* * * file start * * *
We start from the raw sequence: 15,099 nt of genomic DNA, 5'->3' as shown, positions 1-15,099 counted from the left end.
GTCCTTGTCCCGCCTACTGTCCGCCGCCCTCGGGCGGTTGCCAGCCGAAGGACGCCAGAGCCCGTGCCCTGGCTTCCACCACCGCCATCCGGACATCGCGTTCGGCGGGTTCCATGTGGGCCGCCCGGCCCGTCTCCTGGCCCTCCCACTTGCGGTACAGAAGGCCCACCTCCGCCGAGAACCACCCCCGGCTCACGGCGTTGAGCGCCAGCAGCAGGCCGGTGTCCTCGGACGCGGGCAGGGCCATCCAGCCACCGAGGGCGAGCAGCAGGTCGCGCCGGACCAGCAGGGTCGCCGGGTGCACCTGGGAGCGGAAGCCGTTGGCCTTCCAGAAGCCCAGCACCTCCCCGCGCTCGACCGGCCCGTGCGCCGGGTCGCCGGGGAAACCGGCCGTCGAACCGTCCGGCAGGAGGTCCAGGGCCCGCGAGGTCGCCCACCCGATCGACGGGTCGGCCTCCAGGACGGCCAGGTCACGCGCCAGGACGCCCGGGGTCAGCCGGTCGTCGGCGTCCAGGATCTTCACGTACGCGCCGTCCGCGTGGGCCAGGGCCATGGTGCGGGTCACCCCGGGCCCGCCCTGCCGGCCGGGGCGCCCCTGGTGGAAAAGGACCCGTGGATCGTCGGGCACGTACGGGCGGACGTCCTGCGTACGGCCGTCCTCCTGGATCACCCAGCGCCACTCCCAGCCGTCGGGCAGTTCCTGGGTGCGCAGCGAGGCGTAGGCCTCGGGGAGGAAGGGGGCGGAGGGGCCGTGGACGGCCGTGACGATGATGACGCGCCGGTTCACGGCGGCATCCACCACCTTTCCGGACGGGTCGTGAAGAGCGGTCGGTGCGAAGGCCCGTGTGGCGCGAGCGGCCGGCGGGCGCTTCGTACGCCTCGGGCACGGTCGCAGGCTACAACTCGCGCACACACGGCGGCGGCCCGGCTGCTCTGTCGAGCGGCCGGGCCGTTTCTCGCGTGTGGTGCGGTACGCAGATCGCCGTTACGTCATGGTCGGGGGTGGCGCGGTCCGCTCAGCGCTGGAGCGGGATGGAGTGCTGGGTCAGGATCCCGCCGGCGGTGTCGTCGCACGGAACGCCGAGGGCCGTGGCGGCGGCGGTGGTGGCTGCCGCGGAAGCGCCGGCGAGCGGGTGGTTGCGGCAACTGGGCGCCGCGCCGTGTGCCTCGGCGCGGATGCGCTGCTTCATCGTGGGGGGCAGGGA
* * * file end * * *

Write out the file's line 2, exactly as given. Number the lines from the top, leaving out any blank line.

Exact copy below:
GTCCTTGTCCCGCCTACTGTCCGCCGCCCTCGGGCGGTTGCCAGCCGAAGGACGCCAGAGCCCGTGCCCTGGCTTCCACCACCGCCATCCGGACATCGCGTTCGGCGGGTTCCATGTGGGCCGCCCGGCCCGTCTCCTGGCCCTCCCACTTGCGGTACAGAAGGCCCACCTCCGCCGAGAACCACCCCCGGCTCACGGCGTTGAGCGCCAGCAGCAGGCCGGTGTCCTCGGACGCGGGCAGGGCCATCCAGCCACCGAGGGCGAGCAGCAGGTCGCGCCGGACCAGCAGGGTCGCCGGGTGCACCTGGGAGCGGAAGCCGTTGGCCTTCCAGAAGCCCAGCACCTCCCCGCGCTCGACCGGCCCGTGCGCCGGGTCGCCGGGGAAACCGGCCGTCGAACCGTCCGGCAGGAGGTCCAGGGCCCGCGAGGTCGCCCACCCGATCGACGGGTCGGCCTCCAGGACGGCCAGGTCACGCGCCAGGACGCCCGGGGTCAGCCGGTCGTCGGCGTCCAGGATCTTCACGTACGCGCCGTCCGCGTGGGCCAGGGCCATGGTGCGGGTCACCCCGGGCCCGCCCTGCCGGCCGGGGCGCCCCTGGTGGAAAAGGACCCGTGGATCGTCGGGCACGTACGGGCGGACGTCCTGCGTACGGCCGTCCTCCTGGATCACCCAGCGCCACTCCCAGCCGTCGGGCAGTTCCTGGGTGCGCAGCGAGGCGTAGGCCTCGGGGAGGAAGGGGGCGGAGGGGCCGTGGACGGCCGTGACGATGATGACGCGCCGGTTCACGGCGGCATCCACCACCTTTCCGGACGGGTCGTGAAGAGCGGTCGGTGCGAAGGCCCGTGTGGCGCGAGCGGCCGGCGGGCGCTTCGTACGCCTCGGGCACGGTCGCAGGCTACAACTCGCGCACACACGGCGGCGGCCCGGCTGCTCTGTCGAGCGGCCGGGCCGTTTCTCGCGTGTGGTGCGGTACGCAGATCGCCGTTACGTCATGGTCGGGGGTGGCGCGGTCCGCTCAGCGCTGGAGCGGGATGGAGTGCTGGGTCAGGATCCCGCCGGCGGTGTCGTCGCACGGAACGCCGAGGGCCGTGGCGGCGGCGGTGGTGGCTGCCGCGGAAGCGCCGGCGAGCGGGTGGTTGCGGCAACTGGGCGCCGCGCCGTGTGCCTCGGCGCGGATGCGCTGCTTCATCGTGGGGGGCAGGGA